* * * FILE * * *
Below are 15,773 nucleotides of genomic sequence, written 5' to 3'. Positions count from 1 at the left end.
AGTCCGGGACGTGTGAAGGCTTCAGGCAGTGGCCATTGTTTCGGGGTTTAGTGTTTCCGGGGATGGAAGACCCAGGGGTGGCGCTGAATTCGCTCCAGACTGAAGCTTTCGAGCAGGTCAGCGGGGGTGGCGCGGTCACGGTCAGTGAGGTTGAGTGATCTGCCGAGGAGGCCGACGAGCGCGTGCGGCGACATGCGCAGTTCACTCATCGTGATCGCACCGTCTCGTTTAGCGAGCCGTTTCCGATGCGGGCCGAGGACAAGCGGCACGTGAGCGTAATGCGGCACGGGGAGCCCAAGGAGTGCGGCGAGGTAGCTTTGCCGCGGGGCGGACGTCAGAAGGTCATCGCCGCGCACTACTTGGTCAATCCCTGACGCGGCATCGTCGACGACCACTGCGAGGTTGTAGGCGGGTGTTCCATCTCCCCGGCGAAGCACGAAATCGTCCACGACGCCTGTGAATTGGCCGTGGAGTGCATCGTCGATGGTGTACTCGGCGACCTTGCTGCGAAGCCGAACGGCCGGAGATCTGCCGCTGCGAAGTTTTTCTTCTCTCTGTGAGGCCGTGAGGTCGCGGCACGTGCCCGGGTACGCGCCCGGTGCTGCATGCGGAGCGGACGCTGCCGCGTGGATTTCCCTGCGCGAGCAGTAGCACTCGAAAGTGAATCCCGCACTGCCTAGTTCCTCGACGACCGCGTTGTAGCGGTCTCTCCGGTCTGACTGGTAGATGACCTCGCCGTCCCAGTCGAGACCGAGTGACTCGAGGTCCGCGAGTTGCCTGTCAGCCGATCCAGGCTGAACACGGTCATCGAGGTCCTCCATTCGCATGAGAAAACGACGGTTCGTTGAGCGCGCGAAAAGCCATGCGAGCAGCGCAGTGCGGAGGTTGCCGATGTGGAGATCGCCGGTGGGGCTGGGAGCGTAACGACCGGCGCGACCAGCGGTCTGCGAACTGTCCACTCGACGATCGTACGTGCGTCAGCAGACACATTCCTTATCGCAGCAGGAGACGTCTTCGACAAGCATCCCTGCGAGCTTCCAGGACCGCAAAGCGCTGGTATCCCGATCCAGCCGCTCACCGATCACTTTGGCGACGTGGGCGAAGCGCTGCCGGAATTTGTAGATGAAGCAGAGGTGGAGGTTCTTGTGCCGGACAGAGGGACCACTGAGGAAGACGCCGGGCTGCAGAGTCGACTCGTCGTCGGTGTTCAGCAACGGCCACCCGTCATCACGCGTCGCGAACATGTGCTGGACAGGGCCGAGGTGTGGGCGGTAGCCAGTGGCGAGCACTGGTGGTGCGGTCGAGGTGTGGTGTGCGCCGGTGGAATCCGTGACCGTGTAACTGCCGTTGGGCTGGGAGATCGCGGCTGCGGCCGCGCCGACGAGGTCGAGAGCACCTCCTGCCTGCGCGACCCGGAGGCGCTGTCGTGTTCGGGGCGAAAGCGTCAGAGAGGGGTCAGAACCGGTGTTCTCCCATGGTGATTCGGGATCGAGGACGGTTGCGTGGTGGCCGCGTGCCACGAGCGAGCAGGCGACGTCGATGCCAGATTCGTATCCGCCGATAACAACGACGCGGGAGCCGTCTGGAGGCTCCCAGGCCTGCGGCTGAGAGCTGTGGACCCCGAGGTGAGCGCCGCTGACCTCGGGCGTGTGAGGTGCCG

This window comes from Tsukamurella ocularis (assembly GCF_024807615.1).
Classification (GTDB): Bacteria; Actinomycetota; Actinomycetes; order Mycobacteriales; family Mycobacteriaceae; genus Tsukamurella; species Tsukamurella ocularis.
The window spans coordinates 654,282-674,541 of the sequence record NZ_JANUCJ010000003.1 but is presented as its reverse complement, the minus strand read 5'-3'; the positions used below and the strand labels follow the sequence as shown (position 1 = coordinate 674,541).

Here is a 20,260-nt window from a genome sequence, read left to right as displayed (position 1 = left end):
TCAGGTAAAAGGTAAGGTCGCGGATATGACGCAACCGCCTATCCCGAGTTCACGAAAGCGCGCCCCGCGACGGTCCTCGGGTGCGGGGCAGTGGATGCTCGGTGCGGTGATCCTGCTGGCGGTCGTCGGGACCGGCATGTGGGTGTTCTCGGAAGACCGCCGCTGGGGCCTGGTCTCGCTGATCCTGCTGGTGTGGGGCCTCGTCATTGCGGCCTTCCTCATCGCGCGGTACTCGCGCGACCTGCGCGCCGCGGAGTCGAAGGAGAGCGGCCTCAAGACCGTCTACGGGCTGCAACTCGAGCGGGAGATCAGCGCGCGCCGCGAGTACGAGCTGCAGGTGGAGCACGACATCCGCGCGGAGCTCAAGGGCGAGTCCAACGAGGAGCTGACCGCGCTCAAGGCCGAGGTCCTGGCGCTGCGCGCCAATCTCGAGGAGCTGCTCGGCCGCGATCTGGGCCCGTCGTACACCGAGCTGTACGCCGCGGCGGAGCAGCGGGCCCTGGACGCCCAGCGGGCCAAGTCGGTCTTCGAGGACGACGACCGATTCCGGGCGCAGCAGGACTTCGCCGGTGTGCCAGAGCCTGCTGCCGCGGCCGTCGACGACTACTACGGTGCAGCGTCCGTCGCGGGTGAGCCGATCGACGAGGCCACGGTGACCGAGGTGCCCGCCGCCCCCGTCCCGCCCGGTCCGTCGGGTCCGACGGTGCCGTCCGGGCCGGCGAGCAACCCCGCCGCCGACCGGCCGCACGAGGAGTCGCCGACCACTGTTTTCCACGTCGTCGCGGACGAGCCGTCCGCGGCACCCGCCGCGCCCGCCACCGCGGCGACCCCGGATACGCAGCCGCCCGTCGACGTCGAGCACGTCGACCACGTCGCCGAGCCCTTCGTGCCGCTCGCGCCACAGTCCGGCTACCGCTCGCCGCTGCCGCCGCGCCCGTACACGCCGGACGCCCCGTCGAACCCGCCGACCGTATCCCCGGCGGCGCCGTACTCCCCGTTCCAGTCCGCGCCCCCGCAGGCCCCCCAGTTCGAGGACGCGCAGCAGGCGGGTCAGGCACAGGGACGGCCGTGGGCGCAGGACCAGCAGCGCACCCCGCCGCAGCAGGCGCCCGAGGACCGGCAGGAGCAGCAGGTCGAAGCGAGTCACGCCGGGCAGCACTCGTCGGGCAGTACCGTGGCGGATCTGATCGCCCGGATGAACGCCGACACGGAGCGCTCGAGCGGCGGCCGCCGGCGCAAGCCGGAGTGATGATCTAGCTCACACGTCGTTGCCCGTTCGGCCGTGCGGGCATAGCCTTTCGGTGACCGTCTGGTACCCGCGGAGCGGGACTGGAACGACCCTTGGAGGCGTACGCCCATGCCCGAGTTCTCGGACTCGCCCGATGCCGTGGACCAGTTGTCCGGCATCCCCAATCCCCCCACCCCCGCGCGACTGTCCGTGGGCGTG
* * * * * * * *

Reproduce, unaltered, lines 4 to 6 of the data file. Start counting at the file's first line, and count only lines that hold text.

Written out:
Classification (GTDB): Bacteria; Actinomycetota; Actinomycetes; order Mycobacteriales; family Mycobacteriaceae; genus Tsukamurella; species Tsukamurella ocularis.
The window spans coordinates 654,282-674,541 of the sequence record NZ_JANUCJ010000003.1 but is presented as its reverse complement, the minus strand read 5'-3'; the positions used below and the strand labels follow the sequence as shown (position 1 = coordinate 674,541).

Here is a 20,260-nt window from a genome sequence, read left to right as displayed (position 1 = left end):